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Sen. Tom Lee

After drawing widespread opposition from business and agriculture groups, a proposal to redefine legal standing for Floridians on environmental issues won’t go before voters in November.

The Judicial Committee of the Florida Constitution Revision Commission on Friday unanimously rejected the proposal (P 23), filed by commission member Jacqui Thurlow-Lippisch, with opponents saying it was too broad.

Lawmakers To Again Consider `Direct Primary Care'

Aug 10, 2017

After the issue stalled in the Senate at the end of this spring's legislative session, lawmakers could take up a proposal in 2018 that would clear the way for doctors and patients to enter into “direct primary care” agreements.

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Nearly a decade after the Great Recession, Florida may finally restore one of its main programs that aids students headed to college.

The state Legislature late Monday approved an overhaul of the state's higher education system that is intended to lift schools in the Sunshine State into the ranks of elite counterparts.

Raymond James Stadium Funding Request May Get Sacked

Feb 17, 2017

A request for state money to help cover ongoing improvements at Raymond James Stadium in Tampa satisfies state funding requirements. However, there is little chance the request from Buccaneers Football Stadium Limited Partnership for Raymond James Stadium will get much consideration from the Legislature.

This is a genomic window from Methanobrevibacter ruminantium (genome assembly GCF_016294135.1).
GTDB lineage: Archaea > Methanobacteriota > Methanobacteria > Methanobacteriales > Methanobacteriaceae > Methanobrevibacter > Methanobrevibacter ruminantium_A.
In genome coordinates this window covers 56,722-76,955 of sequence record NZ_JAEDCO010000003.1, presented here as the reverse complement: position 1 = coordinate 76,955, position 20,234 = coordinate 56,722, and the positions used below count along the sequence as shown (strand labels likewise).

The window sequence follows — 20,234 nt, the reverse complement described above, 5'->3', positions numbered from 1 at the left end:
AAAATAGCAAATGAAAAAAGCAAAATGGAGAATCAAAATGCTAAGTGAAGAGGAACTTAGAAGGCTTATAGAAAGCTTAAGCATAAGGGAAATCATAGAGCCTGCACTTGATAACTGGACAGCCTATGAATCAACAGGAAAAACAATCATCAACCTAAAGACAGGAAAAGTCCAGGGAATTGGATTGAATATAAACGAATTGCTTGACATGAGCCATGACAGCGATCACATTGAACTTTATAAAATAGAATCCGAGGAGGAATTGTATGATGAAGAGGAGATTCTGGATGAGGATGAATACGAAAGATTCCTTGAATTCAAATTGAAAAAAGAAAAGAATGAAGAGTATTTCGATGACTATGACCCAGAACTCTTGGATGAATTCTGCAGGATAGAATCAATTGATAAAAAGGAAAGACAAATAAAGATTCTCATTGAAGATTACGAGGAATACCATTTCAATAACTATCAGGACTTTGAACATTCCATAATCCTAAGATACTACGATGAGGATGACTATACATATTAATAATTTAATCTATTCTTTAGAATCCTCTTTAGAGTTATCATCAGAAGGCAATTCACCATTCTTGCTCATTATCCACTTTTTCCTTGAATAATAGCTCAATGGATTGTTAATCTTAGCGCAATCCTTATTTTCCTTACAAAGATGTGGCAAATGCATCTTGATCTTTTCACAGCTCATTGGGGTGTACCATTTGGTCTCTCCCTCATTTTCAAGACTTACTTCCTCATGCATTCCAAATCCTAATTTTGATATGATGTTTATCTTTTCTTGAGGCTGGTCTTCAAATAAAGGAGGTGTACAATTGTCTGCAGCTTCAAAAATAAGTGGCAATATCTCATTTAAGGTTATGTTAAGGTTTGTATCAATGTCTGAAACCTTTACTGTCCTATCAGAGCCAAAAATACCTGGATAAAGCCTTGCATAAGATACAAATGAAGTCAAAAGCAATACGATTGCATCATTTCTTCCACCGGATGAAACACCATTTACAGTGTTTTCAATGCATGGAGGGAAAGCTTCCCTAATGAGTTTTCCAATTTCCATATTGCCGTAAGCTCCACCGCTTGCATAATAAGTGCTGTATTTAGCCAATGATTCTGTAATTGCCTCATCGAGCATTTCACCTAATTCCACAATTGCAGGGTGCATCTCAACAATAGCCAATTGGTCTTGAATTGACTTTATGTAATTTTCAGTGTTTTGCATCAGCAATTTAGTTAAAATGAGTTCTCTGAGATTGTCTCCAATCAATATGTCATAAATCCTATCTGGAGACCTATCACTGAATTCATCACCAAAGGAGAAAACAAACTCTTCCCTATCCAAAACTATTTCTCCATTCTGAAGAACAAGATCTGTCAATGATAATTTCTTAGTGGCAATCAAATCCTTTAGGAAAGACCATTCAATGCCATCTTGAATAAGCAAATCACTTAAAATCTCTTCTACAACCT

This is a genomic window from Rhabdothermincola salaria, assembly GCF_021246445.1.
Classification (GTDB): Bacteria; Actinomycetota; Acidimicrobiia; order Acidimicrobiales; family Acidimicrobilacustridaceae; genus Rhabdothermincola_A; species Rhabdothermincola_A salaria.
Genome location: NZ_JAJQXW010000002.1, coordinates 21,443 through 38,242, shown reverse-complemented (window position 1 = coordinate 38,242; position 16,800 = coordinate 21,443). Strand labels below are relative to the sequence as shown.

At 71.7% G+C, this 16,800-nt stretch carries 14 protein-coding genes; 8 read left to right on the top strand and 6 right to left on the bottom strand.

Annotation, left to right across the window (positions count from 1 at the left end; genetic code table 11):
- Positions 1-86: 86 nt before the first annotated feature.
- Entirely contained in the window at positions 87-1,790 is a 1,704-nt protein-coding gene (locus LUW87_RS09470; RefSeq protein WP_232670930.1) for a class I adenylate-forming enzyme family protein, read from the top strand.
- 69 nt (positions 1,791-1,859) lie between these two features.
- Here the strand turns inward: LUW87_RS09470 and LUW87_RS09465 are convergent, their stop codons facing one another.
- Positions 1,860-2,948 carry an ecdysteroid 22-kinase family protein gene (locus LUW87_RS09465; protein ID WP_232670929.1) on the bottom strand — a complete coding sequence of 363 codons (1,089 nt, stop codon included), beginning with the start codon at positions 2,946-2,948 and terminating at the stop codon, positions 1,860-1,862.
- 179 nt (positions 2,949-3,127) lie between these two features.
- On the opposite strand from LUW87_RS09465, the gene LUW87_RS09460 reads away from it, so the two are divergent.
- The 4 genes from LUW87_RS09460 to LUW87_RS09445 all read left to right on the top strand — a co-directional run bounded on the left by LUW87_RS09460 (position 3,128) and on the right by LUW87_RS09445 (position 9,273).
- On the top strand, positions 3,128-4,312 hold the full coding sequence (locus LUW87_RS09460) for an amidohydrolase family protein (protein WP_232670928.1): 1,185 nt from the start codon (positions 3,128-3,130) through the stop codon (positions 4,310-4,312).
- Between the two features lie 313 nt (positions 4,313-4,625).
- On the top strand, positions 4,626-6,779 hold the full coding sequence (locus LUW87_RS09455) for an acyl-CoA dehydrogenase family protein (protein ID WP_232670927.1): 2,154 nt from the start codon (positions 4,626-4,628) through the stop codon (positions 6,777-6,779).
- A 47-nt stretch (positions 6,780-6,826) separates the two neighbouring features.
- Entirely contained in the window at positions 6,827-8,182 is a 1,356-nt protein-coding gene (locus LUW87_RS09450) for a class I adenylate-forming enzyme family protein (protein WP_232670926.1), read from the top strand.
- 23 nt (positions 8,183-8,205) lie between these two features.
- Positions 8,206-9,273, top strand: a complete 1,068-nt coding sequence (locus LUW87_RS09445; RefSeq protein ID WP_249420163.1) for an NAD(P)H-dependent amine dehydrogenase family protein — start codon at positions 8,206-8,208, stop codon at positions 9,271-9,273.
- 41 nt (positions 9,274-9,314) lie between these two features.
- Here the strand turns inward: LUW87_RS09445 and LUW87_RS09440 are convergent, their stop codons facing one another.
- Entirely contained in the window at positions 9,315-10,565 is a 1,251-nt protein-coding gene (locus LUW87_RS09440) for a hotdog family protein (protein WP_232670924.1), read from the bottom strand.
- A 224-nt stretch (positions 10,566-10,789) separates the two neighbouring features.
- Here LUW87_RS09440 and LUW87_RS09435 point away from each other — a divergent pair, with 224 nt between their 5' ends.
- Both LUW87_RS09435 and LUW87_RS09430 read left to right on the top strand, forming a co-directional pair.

The partnership's request for Raymond James Stadium --- $1 million a year, for at least 10 years --- would offset already-started renovations projected to cost between $120 million and $140 million. It is the only stadium-funding application now before the Legislature.

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A bill allowing patients and doctors to enter into primary care agreements has moved forward. These "direct primary care" agreements generally involve monthly payments between patients -- or patients' employers -- and their doctors. They cover routine medical care without involving insurance companies.

Key Republicans on Tuesday asserted that the administration of Florida Gov. Rick Scott was playing politics in a continuing fight over health care that has already derailed one legislative session this year.

Scott, who has changed his stance on whether to expand Medicaid coverage twice now, is opposed to a plan pushed by Senate Republicans that would use federal money to provide private insurance to low-income Floridians.